Involvement of ATP-sensitive K+ channels in the peripheral antinociceptive effect induced by ketamine

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To investigate the contribution of K+ channels on peripheral antinociception induced by ketamine.

Study design

Prospective experimental study.


110 male Wistar rats weighing 160–200 g.


The paw pressure required to elicit limb flexion was designated as the nociceptive threshold. Hyperalgesia was induced by intraplantar injection of prostaglandin E2. All drugs were administered locally into the right hind paw of rats. Ketamine was administered into the right hind paw 2 hours and 55 minutes after local injection of PGE2. Tetraethylammonium was administered 30 minutes prior to ketamine and the other K+ channel blockers, glibenclamide, dequalinium and paxilline, were administered 5 minutes prior to ketamine.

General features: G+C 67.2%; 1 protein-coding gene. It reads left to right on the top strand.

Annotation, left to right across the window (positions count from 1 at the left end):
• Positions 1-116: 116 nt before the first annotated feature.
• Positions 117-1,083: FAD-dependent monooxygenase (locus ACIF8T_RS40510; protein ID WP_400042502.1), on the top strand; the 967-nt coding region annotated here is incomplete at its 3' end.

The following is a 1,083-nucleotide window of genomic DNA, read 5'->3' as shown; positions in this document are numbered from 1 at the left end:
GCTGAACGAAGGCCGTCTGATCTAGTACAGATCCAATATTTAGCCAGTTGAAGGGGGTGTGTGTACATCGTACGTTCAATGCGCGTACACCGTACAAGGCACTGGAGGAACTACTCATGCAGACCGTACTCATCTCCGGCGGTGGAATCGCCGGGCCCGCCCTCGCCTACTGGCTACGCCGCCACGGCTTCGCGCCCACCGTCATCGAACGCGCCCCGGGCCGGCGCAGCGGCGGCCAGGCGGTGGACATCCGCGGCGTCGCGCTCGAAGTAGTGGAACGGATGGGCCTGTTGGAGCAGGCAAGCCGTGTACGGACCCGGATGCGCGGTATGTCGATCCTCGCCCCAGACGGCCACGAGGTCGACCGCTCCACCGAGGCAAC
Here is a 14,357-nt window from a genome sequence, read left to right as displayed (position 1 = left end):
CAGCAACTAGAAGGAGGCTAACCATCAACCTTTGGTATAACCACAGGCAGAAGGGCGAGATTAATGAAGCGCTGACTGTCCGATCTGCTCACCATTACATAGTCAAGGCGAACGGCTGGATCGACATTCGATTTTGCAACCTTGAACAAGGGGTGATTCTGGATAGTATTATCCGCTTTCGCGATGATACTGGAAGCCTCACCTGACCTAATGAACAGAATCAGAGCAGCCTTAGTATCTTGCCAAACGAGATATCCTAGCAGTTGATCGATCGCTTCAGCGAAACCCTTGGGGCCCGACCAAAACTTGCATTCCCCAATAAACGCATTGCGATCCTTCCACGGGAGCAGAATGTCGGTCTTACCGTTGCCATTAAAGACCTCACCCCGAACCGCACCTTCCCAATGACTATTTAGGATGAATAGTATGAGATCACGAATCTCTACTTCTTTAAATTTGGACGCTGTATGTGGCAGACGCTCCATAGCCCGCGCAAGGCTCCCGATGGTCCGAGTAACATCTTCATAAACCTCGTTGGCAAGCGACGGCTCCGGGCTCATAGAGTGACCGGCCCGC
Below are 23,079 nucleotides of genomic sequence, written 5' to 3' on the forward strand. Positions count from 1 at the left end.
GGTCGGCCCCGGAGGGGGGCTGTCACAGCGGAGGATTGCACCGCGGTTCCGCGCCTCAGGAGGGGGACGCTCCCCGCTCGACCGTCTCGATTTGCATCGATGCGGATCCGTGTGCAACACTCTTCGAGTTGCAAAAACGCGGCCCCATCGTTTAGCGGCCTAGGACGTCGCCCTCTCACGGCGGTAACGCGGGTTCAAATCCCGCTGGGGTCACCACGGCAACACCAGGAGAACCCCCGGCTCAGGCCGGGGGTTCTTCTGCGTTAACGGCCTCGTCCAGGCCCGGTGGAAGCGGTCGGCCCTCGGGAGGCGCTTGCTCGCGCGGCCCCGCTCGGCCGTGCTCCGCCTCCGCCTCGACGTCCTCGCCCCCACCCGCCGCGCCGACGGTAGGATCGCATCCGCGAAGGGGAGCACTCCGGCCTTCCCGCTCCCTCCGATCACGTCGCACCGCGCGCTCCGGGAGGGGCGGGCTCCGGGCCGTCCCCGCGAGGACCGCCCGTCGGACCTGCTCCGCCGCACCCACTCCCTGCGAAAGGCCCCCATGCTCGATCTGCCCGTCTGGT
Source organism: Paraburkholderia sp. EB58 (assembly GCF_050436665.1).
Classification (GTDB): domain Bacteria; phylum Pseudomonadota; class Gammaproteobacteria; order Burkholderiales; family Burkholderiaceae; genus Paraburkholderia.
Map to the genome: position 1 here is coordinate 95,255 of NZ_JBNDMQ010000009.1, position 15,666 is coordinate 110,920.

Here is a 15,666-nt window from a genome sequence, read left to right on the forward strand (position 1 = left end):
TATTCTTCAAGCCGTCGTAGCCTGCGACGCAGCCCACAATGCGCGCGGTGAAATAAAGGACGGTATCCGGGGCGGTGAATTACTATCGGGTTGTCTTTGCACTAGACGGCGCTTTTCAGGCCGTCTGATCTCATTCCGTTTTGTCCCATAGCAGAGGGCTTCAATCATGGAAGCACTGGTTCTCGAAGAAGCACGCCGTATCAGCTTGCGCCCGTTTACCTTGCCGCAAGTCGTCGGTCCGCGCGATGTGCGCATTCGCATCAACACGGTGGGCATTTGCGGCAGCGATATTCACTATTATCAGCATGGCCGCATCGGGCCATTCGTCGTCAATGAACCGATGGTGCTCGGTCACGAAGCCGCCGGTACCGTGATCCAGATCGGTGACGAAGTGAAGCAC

Prostaglandin E2 (2 μg per paw) induced hyperalgesia. Ketamine (10, 20, 40 and 80 μg per paw) elicited a local peripheral antinociceptive effect that was antagonized by a specific blocker of ATP-sensitive K+ channels, glibenclamide (20, 40 and 80 μg per paw). In another experiment, the non-selective voltage-dependent K+ channel blocker tetraethylammonium (30 μg per paw) and small and large conductance blockers of Ca2+-activated K+ channels, dequalinium (50 μg per paw) and paxilline (20 μg per paw), were ineffective at blocking the effect of a local ketamine injection.

Conclusions and clinical relevance

Analysis of these results provides evidence that ketamine, may in part, induce peripheral antinociceptive effects by ATP-sensitive K+ channel pathway activation.

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